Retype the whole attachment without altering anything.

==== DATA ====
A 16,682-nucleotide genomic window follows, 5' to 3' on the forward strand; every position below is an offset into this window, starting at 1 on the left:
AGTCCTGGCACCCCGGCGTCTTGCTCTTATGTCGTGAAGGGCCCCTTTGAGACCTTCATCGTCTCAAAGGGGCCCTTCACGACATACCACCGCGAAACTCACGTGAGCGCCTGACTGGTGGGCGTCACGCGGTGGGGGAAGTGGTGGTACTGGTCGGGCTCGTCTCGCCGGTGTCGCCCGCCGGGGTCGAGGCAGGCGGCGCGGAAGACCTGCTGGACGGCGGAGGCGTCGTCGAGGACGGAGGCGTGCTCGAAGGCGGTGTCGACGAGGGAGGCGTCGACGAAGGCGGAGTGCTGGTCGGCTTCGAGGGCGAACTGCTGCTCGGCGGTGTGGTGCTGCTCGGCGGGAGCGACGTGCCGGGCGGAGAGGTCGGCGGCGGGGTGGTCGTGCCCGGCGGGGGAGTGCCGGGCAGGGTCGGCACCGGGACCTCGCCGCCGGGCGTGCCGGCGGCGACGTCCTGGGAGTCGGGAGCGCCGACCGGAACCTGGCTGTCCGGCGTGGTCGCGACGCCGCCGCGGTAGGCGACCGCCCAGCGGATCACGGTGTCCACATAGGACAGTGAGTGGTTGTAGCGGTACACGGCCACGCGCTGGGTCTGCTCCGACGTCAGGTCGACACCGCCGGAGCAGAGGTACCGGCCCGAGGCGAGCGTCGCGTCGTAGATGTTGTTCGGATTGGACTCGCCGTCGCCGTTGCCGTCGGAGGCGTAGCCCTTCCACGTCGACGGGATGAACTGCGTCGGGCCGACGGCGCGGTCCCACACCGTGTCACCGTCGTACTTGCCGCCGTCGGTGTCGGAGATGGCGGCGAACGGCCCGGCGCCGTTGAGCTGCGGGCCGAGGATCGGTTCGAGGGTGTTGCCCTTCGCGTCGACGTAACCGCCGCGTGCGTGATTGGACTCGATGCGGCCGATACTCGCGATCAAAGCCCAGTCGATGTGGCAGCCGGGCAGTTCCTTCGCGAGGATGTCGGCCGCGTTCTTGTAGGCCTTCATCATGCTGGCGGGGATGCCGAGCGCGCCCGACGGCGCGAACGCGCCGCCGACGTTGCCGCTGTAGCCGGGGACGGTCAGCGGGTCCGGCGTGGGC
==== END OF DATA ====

A 16,682-nucleotide genomic window follows, 5' to 3' on the forward strand; every position below is an offset into this window, starting at 1 on the left:
AGTCCTGGCACCCCGGCGTCTTGCTCTTATGTCGTGAAGGGCCCCTTTGAGACCTTCATCGTCTCAAAGGGGCCCTTCACGACATACCACCGCGAAACTCACGTGAGCGCCTGACTGGTGGGCGTCACGCGGTGGGGGAAGTGGTGGTACTGGTCGGGCTCGTCTCGCCGGTGTCGCCCGCCGGGGTCGAGGCAGGCGGCGCGGAAGACCTGCTGGACGGCGGAGGCGTCGTCGAGGACGGAGGCGTGCTCGAAGGCGGTGTCGACGAGGGAGGCGTCGACGAAGGCGGAGTGCTGGTCGGCTTCGAGGGCGAACTGCTGCTCGGCGGTGTGGTGCTGCTCGGCGGGAGCGACGTGCCGGGCGGAGAGGTCGGCGGCGGGGTGGTCGTGCCCGGCGGGGGAGTGCCGGGCAGGGTCGGCACCGGGACCTCGCCGCCGGGCGTGCCGGCGGCGACGTCCTGGGAGTCGGGAGCGCCGACCGGAACCTGGCTGTCCGGCGTGGTCGCGACGCCGCCGCGGTAGGCGACCGCCCAGCGGATCACGGTGTCCACATAGGACAGTGAGTGGTTGTAGCGGTACACGGCCACGCGCTGGGTCTGCTCCGACGTCAGGTCGACACCGCCGGAGCAGAGGTACCGGCCCGAGGCGAGCGTCGCGTCGTAGATGTTGTTCGGATTGGACTCGCCGTCGCCGTTGCCGTCGGAGGCGTAGCCCTTCCACGTCGACGGGATGAACTGCGTCGGGCCGACGGCGCGGTCCCACACCGTGTCACCGTCGTACTTGCCGCCGTCGGTGTCGGAGATGGCGGCGAACGGCCCGGCGCCGTTGAGCTGCGGGCCGAGGATCGGTTCGAGGGTGTTGCCCTTCGCGTCGACGTAACCGCCGCGTGCGTGATTGGACTCGATGCGGCCGATACTCGCGATCAAAGCCCAGTCGATGTGGCAGCCGGGCAGTTCCTTCGCGAGGATGTCGGCCGCGTTCTTGTAGGCCTTCATCATGCTGGCGGGGATGCCGAGCGCGCCCGACGGCGCGAACGCGCCGCCGACGTTGCCGCTGTAGCCGGGGACGGTCAGCGGGTCCGGCGTGGGC